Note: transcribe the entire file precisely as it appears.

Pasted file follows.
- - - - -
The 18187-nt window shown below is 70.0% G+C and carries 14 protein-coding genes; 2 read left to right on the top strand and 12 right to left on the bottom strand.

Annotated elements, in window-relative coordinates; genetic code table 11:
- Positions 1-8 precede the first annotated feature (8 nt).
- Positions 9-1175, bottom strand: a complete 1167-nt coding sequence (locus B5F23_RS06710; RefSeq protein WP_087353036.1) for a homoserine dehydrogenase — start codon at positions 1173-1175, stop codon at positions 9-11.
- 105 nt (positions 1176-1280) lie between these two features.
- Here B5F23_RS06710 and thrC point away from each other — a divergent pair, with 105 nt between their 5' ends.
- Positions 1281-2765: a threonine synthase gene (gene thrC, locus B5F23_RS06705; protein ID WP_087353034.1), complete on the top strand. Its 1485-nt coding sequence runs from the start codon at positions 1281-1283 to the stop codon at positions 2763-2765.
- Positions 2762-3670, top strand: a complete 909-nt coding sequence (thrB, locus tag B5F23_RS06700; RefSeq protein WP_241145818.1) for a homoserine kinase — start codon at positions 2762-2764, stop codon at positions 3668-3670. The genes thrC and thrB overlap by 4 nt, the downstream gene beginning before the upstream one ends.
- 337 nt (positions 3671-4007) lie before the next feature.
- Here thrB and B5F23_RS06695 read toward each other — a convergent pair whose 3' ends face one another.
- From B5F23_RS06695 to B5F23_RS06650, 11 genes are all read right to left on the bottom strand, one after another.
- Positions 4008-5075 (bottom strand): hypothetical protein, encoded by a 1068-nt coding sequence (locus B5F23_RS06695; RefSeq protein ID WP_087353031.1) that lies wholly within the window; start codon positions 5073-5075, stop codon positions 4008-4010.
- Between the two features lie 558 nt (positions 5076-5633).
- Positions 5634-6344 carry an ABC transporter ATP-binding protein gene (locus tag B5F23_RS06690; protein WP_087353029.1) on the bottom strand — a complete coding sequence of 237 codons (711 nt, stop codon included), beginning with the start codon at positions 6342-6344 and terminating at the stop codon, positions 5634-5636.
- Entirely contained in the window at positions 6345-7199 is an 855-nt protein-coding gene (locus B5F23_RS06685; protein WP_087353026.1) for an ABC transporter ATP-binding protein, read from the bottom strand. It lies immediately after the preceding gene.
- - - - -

The 18187-nt window shown below is 70.0% G+C and carries 14 protein-coding genes; 2 read left to right on the top strand and 12 right to left on the bottom strand.

Annotated elements, in window-relative coordinates; genetic code table 11:
- Positions 1-8 precede the first annotated feature (8 nt).
- Positions 9-1175, bottom strand: a complete 1167-nt coding sequence (locus B5F23_RS06710; RefSeq protein WP_087353036.1) for a homoserine dehydrogenase — start codon at positions 1173-1175, stop codon at positions 9-11.
- 105 nt (positions 1176-1280) lie between these two features.
- Here B5F23_RS06710 and thrC point away from each other — a divergent pair, with 105 nt between their 5' ends.
- Positions 1281-2765: a threonine synthase gene (gene thrC, locus B5F23_RS06705; protein ID WP_087353034.1), complete on the top strand. Its 1485-nt coding sequence runs from the start codon at positions 1281-1283 to the stop codon at positions 2763-2765.
- Positions 2762-3670, top strand: a complete 909-nt coding sequence (thrB, locus tag B5F23_RS06700; RefSeq protein WP_241145818.1) for a homoserine kinase — start codon at positions 2762-2764, stop codon at positions 3668-3670. The genes thrC and thrB overlap by 4 nt, the downstream gene beginning before the upstream one ends.
- 337 nt (positions 3671-4007) lie before the next feature.
- Here thrB and B5F23_RS06695 read toward each other — a convergent pair whose 3' ends face one another.
- From B5F23_RS06695 to B5F23_RS06650, 11 genes are all read right to left on the bottom strand, one after another.
- Positions 4008-5075 (bottom strand): hypothetical protein, encoded by a 1068-nt coding sequence (locus B5F23_RS06695; RefSeq protein ID WP_087353031.1) that lies wholly within the window; start codon positions 5073-5075, stop codon positions 4008-4010.
- Between the two features lie 558 nt (positions 5076-5633).
- Positions 5634-6344 carry an ABC transporter ATP-binding protein gene (locus tag B5F23_RS06690; protein WP_087353029.1) on the bottom strand — a complete coding sequence of 237 codons (711 nt, stop codon included), beginning with the start codon at positions 6342-6344 and terminating at the stop codon, positions 5634-5636.
- Entirely contained in the window at positions 6345-7199 is an 855-nt protein-coding gene (locus B5F23_RS06685; protein WP_087353026.1) for an ABC transporter ATP-binding protein, read from the bottom strand. It lies immediately after the preceding gene.